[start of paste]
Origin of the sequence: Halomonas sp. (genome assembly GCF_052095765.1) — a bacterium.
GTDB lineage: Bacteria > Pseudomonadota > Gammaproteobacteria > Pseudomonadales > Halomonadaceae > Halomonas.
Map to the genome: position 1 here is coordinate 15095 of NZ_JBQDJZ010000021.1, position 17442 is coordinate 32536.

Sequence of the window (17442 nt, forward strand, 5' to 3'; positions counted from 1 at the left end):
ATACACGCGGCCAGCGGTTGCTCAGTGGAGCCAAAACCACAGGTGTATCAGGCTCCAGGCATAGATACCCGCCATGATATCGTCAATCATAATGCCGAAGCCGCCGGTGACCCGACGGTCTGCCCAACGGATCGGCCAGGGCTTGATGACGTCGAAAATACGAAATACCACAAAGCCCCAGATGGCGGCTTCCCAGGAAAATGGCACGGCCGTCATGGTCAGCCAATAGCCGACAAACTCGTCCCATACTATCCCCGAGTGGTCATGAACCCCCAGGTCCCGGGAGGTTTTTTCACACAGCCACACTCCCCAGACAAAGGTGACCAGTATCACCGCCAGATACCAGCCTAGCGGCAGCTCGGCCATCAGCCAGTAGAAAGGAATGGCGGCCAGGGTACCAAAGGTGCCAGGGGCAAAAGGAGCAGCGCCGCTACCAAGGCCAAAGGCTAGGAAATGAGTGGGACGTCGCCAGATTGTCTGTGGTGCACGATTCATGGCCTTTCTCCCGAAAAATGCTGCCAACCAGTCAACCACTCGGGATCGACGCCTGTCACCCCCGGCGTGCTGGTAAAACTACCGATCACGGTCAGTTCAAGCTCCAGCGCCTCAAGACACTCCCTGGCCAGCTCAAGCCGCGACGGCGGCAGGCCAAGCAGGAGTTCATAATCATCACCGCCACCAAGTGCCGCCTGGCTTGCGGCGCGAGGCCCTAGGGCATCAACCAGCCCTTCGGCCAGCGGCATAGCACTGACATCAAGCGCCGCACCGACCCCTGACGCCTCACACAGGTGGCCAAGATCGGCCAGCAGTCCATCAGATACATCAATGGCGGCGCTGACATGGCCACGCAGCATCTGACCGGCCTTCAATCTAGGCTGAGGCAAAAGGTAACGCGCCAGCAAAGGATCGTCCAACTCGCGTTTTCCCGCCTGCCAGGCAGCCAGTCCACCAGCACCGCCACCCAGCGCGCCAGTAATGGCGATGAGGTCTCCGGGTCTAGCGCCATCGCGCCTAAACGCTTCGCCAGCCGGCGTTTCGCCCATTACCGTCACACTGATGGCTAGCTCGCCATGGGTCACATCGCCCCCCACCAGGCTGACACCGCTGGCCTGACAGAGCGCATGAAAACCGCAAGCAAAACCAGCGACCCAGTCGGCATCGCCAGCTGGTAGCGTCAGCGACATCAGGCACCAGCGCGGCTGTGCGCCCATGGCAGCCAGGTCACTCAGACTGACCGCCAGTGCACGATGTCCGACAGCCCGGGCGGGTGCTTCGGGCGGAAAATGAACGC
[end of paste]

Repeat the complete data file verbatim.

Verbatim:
Origin of the sequence: Halomonas sp. (genome assembly GCF_052095765.1) — a bacterium.
GTDB lineage: Bacteria > Pseudomonadota > Gammaproteobacteria > Pseudomonadales > Halomonadaceae > Halomonas.
Map to the genome: position 1 here is coordinate 15095 of NZ_JBQDJZ010000021.1, position 17442 is coordinate 32536.

Sequence of the window (17442 nt, forward strand, 5' to 3'; positions counted from 1 at the left end):
ATACACGCGGCCAGCGGTTGCTCAGTGGAGCCAAAACCACAGGTGTATCAGGCTCCAGGCATAGATACCCGCCATGATATCGTCAATCATAATGCCGAAGCCGCCGGTGACCCGACGGTCTGCCCAACGGATCGGCCAGGGCTTGATGACGTCGAAAATACGAAATACCACAAAGCCCCAGATGGCGGCTTCCCAGGAAAATGGCACGGCCGTCATGGTCAGCCAATAGCCGACAAACTCGTCCCATACTATCCCCGAGTGGTCATGAACCCCCAGGTCCCGGGAGGTTTTTTCACACAGCCACACTCCCCAGACAAAGGTGACCAGTATCACCGCCAGATACCAGCCTAGCGGCAGCTCGGCCATCAGCCAGTAGAAAGGAATGGCGGCCAGGGTACCAAAGGTGCCAGGGGCAAAAGGAGCAGCGCCGCTACCAAGGCCAAAGGCTAGGAAATGAGTGGGACGTCGCCAGATTGTCTGTGGTGCACGATTCATGGCCTTTCTCCCGAAAAATGCTGCCAACCAGTCAACCACTCGGGATCGACGCCTGTCACCCCCGGCGTGCTGGTAAAACTACCGATCACGGTCAGTTCAAGCTCCAGCGCCTCAAGACACTCCCTGGCCAGCTCAAGCCGCGACGGCGGCAGGCCAAGCAGGAGTTCATAATCATCACCGCCACCAAGTGCCGCCTGGCTTGCGGCGCGAGGCCCTAGGGCATCAACCAGCCCTTCGGCCAGCGGCATAGCACTGACATCAAGCGCCGCACCGACCCCTGACGCCTCACACAGGTGGCCAAGATCGGCCAGCAGTCCATCAGATACATCAATGGCGGCGCTGACATGGCCACGCAGCATCTGACCGGCCTTCAATCTAGGCTGAGGCAAAAGGTAACGCGCCAGCAAAGGATCGTCCAACTCGCGTTTTCCCGCCTGCCAGGCAGCCAGTCCACCAGCACCGCCACCCAGCGCGCCAGTAATGGCGATGAGGTCTCCGGGTCTAGCGCCATCGCGCCTAAACGCTTCGCCAGCCGGCGTTTCGCCCATTACCGTCACACTGATGGCTAGCTCGCCATGGGTCACATCGCCCCCCACCAGGCTGACACCGCTGGCCTGACAGAGCGCATGAAAACCGCAAGCAAAACCAGCGACCCAGTCGGCATCGCCAGCTGGTAGCGTCAGCGACATCAGGCACCAGCGCGGCTGTGCGCCCATGGCAGCCAGGTCACTCAGACTGACCGCCAGTGCACGATGTCCGACAGCCCGGGCGGGTGCTTCGGGCGGAAAATGAACGC